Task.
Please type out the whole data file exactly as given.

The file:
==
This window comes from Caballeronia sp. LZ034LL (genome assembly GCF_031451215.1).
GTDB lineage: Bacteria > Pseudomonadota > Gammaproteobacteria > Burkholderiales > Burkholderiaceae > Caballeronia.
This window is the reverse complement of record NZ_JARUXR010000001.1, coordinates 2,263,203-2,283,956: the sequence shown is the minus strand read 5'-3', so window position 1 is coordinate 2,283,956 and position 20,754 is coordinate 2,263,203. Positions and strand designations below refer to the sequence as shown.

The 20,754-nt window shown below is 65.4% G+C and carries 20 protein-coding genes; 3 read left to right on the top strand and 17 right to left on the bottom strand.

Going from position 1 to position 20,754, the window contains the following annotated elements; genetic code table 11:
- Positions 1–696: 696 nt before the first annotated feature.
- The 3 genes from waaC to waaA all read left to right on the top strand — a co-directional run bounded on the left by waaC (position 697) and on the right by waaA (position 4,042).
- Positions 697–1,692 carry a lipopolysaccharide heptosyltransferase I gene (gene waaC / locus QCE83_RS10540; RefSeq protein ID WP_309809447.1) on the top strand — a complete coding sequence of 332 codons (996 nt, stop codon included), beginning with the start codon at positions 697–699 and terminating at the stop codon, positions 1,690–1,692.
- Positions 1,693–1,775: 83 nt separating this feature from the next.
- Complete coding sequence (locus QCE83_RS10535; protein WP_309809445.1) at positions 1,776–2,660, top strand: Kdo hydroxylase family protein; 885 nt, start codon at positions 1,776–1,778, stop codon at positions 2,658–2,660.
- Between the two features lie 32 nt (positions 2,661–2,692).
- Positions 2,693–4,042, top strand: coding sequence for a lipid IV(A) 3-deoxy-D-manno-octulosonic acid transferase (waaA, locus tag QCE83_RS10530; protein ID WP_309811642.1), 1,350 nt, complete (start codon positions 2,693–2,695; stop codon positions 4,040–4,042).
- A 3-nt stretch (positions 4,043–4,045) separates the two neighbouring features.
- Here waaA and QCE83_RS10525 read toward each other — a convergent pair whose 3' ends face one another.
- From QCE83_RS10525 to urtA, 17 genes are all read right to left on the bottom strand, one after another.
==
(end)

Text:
This window comes from Caballeronia sp. LZ034LL (genome assembly GCF_031451215.1).
GTDB lineage: Bacteria > Pseudomonadota > Gammaproteobacteria > Burkholderiales > Burkholderiaceae > Caballeronia.
This window is the reverse complement of record NZ_JARUXR010000001.1, coordinates 2,263,203-2,283,956: the sequence shown is the minus strand read 5'-3', so window position 1 is coordinate 2,283,956 and position 20,754 is coordinate 2,263,203. Positions and strand designations below refer to the sequence as shown.

The 20,754-nt window shown below is 65.4% G+C and carries 20 protein-coding genes; 3 read left to right on the top strand and 17 right to left on the bottom strand.

Going from position 1 to position 20,754, the window contains the following annotated elements; genetic code table 11:
- Positions 1–696: 696 nt before the first annotated feature.
- The 3 genes from waaC to waaA all read left to right on the top strand — a co-directional run bounded on the left by waaC (position 697) and on the right by waaA (position 4,042).
- Positions 697–1,692 carry a lipopolysaccharide heptosyltransferase I gene (gene waaC / locus QCE83_RS10540; RefSeq protein ID WP_309809447.1) on the top strand — a complete coding sequence of 332 codons (996 nt, stop codon included), beginning with the start codon at positions 697–699 and terminating at the stop codon, positions 1,690–1,692.
- Positions 1,693–1,775: 83 nt separating this feature from the next.
- Complete coding sequence (locus QCE83_RS10535; protein WP_309809445.1) at positions 1,776–2,660, top strand: Kdo hydroxylase family protein; 885 nt, start codon at positions 1,776–1,778, stop codon at positions 2,658–2,660.
- Between the two features lie 32 nt (positions 2,661–2,692).
- Positions 2,693–4,042, top strand: coding sequence for a lipid IV(A) 3-deoxy-D-manno-octulosonic acid transferase (waaA, locus tag QCE83_RS10530; protein ID WP_309811642.1), 1,350 nt, complete (start codon positions 2,693–2,695; stop codon positions 4,040–4,042).
- A 3-nt stretch (positions 4,043–4,045) separates the two neighbouring features.
- Here waaA and QCE83_RS10525 read toward each other — a convergent pair whose 3' ends face one another.
- From QCE83_RS10525 to urtA, 17 genes are all read right to left on the bottom strand, one after another.